The formulation of specific rules for a game will depend on the choices that have been made for its overall structure. The stucture may range from a seminar game with a dozen players and a facilitator who deals with the rules to a massive game with hundreds of players scattered over many sites. There are also games with paper maps and cardboard markers where resolution of action often uses dice and lookup tables, and games with considerable computer support, where algorithms and databases comprise the rules. To provide a compendium of rules that can be applied to such a diverse spectrum of structures is daunting.
Rather that providing such a compendium, a list of rule areas is offered below as a checklist. This checklist can be used for a specific game design to detect if some critical area may have been overlooked.
The summary of rule areas below are generally for at platform level -- where a platform could be a ship, an aircraft, or a land vehicle. A single dismounted soldier can also be consideed a platform. It is possible for a platform to launch another platform that will in turn have its own platform-based rules, e.g., an aircraft carrier launching aircraft, or a troop carrier de-bussing individual soldiers.
In land-based wargames at lower tactical levels, rules are generally at the level of individual platforms. These platforms are generally vehicles, but "platforms" may also represent individual soldiers (or civilians). At the platform level, most rules are based on simple physics, e.g., ballistics. For play above lower levels of tactical interaction, some aggregation will be necessary, say to determine what happens when two divisions confront each other. rules generally need to be aggregated to levels higher than platforms, e.g., platoons through brigades to armies. Aggregation may also be needed for the air and maritime environments as well. Aggregating a diverse set of sensors or weapons becomes complicated quickly and will not be covered here.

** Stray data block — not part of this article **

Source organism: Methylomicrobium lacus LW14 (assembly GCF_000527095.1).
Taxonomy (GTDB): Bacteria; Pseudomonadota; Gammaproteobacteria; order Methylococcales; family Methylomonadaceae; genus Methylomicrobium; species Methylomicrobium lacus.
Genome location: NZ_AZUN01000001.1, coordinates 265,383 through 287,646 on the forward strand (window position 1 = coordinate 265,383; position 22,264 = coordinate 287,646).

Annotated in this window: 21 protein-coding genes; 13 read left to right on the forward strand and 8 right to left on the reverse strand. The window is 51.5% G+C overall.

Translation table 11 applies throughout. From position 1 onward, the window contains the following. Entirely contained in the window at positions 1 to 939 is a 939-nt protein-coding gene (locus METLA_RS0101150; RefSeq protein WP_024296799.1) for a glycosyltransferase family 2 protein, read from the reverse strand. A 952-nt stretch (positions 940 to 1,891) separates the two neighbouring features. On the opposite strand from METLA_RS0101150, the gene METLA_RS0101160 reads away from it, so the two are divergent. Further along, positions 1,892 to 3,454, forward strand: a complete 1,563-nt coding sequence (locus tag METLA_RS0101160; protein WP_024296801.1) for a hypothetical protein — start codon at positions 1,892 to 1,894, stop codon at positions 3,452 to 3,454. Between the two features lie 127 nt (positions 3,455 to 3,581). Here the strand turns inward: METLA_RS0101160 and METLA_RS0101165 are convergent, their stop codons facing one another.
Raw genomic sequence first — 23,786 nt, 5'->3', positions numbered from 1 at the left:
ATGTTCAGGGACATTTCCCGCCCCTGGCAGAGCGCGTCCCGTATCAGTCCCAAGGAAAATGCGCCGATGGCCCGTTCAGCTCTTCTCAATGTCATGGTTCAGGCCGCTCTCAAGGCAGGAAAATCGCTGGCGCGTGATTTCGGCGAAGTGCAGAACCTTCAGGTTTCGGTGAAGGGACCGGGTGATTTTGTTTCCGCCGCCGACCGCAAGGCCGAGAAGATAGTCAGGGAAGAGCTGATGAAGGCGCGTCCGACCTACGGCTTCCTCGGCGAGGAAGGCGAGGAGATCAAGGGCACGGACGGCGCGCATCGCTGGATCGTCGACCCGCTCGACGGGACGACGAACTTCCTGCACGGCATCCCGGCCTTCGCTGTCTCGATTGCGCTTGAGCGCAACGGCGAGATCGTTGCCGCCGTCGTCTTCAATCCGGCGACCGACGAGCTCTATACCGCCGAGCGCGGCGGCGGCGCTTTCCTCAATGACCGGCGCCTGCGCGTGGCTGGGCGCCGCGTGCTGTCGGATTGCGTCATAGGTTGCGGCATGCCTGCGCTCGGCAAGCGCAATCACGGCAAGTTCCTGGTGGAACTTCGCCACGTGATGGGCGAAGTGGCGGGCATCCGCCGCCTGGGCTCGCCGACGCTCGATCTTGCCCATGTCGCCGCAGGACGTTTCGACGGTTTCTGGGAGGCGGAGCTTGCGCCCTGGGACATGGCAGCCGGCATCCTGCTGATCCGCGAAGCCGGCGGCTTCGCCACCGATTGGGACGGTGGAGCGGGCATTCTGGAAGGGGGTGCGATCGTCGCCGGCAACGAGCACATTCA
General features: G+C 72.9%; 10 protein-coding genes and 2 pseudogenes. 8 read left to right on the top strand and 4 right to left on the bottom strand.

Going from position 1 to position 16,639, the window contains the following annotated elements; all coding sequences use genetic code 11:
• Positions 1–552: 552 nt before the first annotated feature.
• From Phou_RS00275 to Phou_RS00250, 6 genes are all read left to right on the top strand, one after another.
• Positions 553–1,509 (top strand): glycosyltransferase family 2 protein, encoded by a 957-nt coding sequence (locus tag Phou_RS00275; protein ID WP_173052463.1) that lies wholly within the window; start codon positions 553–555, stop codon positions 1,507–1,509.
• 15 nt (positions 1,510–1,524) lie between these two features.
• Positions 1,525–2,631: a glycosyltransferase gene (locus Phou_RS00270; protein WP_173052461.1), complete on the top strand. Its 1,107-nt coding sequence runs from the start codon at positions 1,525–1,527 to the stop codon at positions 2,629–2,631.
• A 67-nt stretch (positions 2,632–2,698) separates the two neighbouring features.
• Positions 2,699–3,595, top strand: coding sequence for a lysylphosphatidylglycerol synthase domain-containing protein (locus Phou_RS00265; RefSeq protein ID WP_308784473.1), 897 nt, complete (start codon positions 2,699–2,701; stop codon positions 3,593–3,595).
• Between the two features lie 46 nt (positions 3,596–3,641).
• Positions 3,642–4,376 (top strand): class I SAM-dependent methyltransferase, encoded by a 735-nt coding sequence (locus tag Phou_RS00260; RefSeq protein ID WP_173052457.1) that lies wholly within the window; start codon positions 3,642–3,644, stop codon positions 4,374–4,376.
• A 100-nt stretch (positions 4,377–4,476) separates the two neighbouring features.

For an example of aggregation intended to reflect historical combat, see a board game called Normandy '44. The game is played on a hex-based map of the Normandy Peninsula with counters representing units at the battalion, regiment, and brigade levels. The symbols on the counters represent the unit's anticipated performance characteristics, as well as some other details.
Aggregating the effectiveness of historical units is difficult. But it is facilitated by the record that is generally available on the performance of these units in battles of the past. Even when such data may be lacking for a particular unit, there may be sister units with similar composition and training that can be used to estimate values for the given unit. The combat strength is certainly dependent upon the weapons in the unit, but may be adjusted for other factors, e.g., the quality of its leadership, its previous combat experience, the amount and rigour of training. Often game designers will debate at considerable length how to set the aggregated performance values for a given unit.
A counter, from the game Normandy '44 for the Canadian Sherbrooke Fusiliers , an armoured regiment, shows how combat strength is represented by a single number, "3" in the lower left-hand corner. In the lower right-hand corner is a value for movement allowance, namely "6". In this game, there are rules specifically for armoured combat and the number "3" between the combat strength and the movement allowance is used for this.